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North Dakota’s fish hatcheries face budget crunch
Question of the Day
BISMARCK, N.D. (AP) - Rob Holm says he’s starting to sound a lot like Chicken Little, preaching the sky is falling.
Holm, manager at the Garrison Dam National Fish Hatchery near Riverdale, and his crews have been fighting what seems to be an upstream battle for funding at a time when the popularity of sport fishing is at an all-time high in North Dakota.
Nationally, the U.S. Fish and Wildlife Service, the agency in charge of national fish hatcheries, has been on a push to close what it considers “lower priority facilities.”
In March 2013, the USFWS outlined a review of its operation aimed at improving efficiency. As part of the review, the service established funding priorities for fish raised in the 70 national fish hatcheries.
Two of the those hatcheries - the Garrison Dam hatchery and the Valley City Hatchery - are in North Dakota.
They are classified as mitigation hatcheries, facilities built to assuage the loss of native fisheries resulting from the construction of federal dams.
The review ranked funding priorities in the following order: recovery of federally listed threatened or endangered species; restoration of imperiled aquatic species; tribal partnerships and trust responsibilities; recreational fishing and other propagation programs for non-native species like trout and salmon.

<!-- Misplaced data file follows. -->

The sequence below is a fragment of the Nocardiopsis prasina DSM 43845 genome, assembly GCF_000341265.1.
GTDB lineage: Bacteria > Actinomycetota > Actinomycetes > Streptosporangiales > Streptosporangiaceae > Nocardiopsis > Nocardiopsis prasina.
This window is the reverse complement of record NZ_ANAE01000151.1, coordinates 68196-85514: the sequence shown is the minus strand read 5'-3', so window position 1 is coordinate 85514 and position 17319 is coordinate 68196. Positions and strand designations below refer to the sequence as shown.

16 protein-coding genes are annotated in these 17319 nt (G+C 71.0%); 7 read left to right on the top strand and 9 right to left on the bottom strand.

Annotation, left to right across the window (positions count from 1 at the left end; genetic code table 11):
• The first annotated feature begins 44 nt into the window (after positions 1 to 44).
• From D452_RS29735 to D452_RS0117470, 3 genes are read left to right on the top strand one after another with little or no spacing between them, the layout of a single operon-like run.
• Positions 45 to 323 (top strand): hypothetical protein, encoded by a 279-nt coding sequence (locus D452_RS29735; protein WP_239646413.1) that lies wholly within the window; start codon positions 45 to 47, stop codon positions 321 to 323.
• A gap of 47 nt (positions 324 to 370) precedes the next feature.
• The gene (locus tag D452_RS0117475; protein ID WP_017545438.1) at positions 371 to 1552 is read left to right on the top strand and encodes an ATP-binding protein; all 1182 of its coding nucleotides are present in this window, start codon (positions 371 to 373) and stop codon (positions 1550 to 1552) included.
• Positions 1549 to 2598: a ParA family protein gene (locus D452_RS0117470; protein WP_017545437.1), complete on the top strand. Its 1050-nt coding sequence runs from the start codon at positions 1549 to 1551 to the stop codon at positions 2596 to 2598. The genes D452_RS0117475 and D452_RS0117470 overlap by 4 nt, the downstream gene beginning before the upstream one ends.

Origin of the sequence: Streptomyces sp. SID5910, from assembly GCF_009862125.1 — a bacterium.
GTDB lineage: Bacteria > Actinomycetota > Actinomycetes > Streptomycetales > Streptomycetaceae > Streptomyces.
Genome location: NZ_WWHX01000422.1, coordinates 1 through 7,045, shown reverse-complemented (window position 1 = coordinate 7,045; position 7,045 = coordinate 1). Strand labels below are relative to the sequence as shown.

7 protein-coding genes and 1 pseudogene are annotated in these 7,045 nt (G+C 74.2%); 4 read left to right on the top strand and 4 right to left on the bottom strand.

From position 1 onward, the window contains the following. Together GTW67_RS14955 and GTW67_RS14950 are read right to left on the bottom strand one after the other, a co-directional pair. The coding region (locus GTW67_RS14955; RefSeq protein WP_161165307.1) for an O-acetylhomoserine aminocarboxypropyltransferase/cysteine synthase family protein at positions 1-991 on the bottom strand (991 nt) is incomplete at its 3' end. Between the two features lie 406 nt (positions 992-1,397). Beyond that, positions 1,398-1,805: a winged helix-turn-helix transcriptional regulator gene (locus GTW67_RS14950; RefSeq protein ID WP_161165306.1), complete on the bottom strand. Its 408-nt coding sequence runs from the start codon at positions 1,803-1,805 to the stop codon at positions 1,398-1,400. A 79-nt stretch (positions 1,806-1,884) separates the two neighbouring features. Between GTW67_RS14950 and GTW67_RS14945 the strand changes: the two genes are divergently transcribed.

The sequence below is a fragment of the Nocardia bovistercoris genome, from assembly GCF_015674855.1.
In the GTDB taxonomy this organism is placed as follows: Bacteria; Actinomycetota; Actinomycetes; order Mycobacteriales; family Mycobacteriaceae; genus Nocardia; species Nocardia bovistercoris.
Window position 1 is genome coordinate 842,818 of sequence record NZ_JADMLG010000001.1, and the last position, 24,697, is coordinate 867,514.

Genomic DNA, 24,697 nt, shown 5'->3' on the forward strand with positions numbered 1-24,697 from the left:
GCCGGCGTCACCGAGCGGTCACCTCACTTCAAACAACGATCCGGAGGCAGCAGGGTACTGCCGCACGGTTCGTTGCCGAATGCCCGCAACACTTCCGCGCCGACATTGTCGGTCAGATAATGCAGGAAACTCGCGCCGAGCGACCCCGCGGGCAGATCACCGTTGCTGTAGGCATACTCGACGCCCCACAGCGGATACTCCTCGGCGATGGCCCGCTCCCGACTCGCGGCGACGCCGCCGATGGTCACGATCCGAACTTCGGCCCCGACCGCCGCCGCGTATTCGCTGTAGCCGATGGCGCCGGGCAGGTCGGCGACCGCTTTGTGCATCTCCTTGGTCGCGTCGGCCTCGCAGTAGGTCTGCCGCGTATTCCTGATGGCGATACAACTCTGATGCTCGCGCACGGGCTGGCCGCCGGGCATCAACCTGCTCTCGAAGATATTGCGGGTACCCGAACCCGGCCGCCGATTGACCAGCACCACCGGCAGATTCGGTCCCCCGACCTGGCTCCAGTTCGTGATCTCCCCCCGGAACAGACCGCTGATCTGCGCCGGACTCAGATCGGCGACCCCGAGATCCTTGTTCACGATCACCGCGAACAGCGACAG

In a Sept. 25, 2013, letter from USFWS director Dan Ashe to regional directors, closing hatcheries was taken off the table for this year because “one or more of our employees decided to break faith with this process and prematurely release a draft regional implementation plan to congressional offices,” Ashe wrote.
“As a result, we cannot move forward with our planned 2014 implementation … therefore (we) must implement a strategy to reduce NDHS operations without facility closures in FY 2014.”
Holm said historically, those same priorities always have been in place. But with funding a big question from year to year, it’s been a real juggling act to plan for the long term.
“We’re feeling it,” he told The Bismarck Tribune (http://bit.ly/1gvnrqV ), referring to the budget crunch.
In short, the USFWS‘ long-term goal is to close hatcheries or place them into “caretaker status,” reduce fish propagation programs and to end financial support of recreational fishing programs.
“That’s the direction we’re being told to go,” Holm said.
The hatchery situation is not isolated to North Dakota.
In the 2014 budget for the Department of Interior, the USFWS is funded at $1.4 billion, $32 million lower than the 2013 level.
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